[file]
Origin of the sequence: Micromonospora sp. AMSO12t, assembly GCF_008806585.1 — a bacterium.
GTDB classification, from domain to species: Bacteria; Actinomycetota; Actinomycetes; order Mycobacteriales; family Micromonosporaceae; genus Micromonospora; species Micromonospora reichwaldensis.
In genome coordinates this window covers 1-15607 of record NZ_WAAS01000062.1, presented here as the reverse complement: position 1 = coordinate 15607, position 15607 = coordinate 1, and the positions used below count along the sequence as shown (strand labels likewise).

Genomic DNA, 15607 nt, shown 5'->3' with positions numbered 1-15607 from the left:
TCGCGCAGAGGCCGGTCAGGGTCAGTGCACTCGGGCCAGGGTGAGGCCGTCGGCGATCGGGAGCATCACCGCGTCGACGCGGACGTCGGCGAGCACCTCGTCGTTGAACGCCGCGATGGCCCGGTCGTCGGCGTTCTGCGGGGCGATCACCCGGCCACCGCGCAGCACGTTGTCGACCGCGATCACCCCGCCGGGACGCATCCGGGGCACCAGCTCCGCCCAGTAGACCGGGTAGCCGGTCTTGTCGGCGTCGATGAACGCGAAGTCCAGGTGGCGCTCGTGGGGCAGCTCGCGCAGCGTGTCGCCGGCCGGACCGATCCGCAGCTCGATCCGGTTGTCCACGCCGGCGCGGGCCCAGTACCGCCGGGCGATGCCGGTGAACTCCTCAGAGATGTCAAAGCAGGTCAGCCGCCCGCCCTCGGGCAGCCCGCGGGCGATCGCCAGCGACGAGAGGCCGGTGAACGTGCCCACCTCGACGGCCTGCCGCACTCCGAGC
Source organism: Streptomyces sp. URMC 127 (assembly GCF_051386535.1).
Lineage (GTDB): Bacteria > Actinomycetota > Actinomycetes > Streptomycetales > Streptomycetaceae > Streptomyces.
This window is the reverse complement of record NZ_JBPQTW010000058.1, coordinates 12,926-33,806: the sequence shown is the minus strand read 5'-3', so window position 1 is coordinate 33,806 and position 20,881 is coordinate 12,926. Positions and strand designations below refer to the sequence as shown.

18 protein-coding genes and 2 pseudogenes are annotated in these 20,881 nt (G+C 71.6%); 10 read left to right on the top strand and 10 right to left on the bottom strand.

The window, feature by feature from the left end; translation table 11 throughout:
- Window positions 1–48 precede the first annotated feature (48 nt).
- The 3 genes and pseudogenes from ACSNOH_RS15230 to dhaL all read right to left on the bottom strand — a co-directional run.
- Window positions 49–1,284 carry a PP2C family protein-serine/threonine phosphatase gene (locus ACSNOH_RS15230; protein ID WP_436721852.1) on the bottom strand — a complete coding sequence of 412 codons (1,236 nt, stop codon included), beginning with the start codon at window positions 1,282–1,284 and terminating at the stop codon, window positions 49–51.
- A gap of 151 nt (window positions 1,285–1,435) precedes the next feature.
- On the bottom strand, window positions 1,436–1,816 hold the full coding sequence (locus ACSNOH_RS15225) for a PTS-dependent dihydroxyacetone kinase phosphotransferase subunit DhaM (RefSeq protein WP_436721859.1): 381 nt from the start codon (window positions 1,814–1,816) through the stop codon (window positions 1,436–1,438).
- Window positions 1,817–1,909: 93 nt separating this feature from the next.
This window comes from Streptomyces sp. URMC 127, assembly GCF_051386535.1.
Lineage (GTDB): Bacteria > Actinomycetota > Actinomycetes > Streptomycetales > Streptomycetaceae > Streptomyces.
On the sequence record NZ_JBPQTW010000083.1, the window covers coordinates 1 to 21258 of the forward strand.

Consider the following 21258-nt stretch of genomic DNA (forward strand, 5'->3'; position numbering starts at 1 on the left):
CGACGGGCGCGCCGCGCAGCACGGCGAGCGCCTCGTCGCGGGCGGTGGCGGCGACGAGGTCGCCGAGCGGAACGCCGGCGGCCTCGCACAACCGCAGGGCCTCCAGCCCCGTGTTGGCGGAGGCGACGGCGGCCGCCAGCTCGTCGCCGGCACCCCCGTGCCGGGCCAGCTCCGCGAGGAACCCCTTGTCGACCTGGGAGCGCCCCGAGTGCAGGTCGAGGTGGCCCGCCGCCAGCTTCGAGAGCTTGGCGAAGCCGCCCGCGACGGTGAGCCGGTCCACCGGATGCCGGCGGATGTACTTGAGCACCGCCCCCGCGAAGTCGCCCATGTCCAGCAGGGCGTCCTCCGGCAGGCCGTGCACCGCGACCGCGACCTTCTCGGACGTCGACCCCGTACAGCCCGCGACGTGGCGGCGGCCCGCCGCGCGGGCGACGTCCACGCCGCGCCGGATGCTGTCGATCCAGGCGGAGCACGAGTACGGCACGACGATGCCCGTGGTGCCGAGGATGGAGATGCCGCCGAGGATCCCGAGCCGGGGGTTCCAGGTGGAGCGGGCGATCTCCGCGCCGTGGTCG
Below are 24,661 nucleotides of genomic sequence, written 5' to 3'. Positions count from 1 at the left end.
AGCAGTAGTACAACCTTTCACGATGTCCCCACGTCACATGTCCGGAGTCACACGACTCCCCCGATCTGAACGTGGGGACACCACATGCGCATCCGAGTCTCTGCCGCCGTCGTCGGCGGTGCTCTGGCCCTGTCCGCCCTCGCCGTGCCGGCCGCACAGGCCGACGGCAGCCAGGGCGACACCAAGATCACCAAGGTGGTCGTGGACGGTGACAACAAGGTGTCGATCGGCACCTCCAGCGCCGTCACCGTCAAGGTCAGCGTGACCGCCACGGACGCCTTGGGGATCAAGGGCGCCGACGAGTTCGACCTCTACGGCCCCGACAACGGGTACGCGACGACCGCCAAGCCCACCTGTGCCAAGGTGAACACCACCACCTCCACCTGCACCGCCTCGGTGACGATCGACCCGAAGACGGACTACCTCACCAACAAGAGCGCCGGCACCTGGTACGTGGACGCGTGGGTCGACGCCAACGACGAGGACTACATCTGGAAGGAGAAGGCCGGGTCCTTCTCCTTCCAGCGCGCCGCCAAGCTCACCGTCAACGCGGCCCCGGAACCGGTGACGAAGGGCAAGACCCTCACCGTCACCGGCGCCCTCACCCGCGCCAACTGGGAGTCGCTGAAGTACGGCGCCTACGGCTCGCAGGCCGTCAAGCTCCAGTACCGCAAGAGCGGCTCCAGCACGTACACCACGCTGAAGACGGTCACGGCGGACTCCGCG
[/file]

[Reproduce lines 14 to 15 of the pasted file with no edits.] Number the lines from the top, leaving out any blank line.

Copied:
- A gap of 151 nt (window positions 1,285–1,435) precedes the next feature.
- On the bottom strand, window positions 1,436–1,816 hold the full coding sequence (locus ACSNOH_RS15225) for a PTS-dependent dihydroxyacetone kinase phosphotransferase subunit DhaM (RefSeq protein WP_436721859.1): 381 nt from the start codon (window positions 1,814–1,816) through the stop codon (window positions 1,436–1,438).